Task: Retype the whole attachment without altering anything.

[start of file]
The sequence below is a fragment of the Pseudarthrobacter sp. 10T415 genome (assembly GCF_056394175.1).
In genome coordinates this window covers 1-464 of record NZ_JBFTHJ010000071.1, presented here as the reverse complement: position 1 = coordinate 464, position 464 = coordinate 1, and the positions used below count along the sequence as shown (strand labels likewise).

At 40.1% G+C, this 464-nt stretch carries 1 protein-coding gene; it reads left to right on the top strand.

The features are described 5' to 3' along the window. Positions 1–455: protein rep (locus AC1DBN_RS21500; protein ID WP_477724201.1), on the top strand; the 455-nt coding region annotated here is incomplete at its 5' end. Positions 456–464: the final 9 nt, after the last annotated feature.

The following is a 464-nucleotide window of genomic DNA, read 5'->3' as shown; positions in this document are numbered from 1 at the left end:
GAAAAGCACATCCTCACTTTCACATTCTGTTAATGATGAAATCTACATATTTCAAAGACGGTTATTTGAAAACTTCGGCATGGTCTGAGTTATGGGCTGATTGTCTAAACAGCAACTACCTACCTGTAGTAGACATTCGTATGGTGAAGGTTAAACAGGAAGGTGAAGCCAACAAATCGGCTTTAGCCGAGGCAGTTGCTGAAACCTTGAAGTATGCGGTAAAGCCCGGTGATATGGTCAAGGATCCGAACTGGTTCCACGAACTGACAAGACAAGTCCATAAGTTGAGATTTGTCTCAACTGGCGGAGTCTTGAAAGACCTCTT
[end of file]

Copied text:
The sequence below is a fragment of the Pseudarthrobacter sp. 10T415 genome (assembly GCF_056394175.1).
In genome coordinates this window covers 1-464 of record NZ_JBFTHJ010000071.1, presented here as the reverse complement: position 1 = coordinate 464, position 464 = coordinate 1, and the positions used below count along the sequence as shown (strand labels likewise).

At 40.1% G+C, this 464-nt stretch carries 1 protein-coding gene; it reads left to right on the top strand.

The features are described 5' to 3' along the window. Positions 1–455: protein rep (locus AC1DBN_RS21500; protein ID WP_477724201.1), on the top strand; the 455-nt coding region annotated here is incomplete at its 5' end. Positions 456–464: the final 9 nt, after the last annotated feature.

The following is a 464-nucleotide window of genomic DNA, read 5'->3' as shown; positions in this document are numbered from 1 at the left end:
GAAAAGCACATCCTCACTTTCACATTCTGTTAATGATGAAATCTACATATTTCAAAGACGGTTATTTGAAAACTTCGGCATGGTCTGAGTTATGGGCTGATTGTCTAAACAGCAACTACCTACCTGTAGTAGACATTCGTATGGTGAAGGTTAAACAGGAAGGTGAAGCCAACAAATCGGCTTTAGCCGAGGCAGTTGCTGAAACCTTGAAGTATGCGGTAAAGCCCGGTGATATGGTCAAGGATCCGAACTGGTTCCACGAACTGACAAGACAAGTCCATAAGTTGAGATTTGTCTCAACTGGCGGAGTCTTGAAAGACCTCTT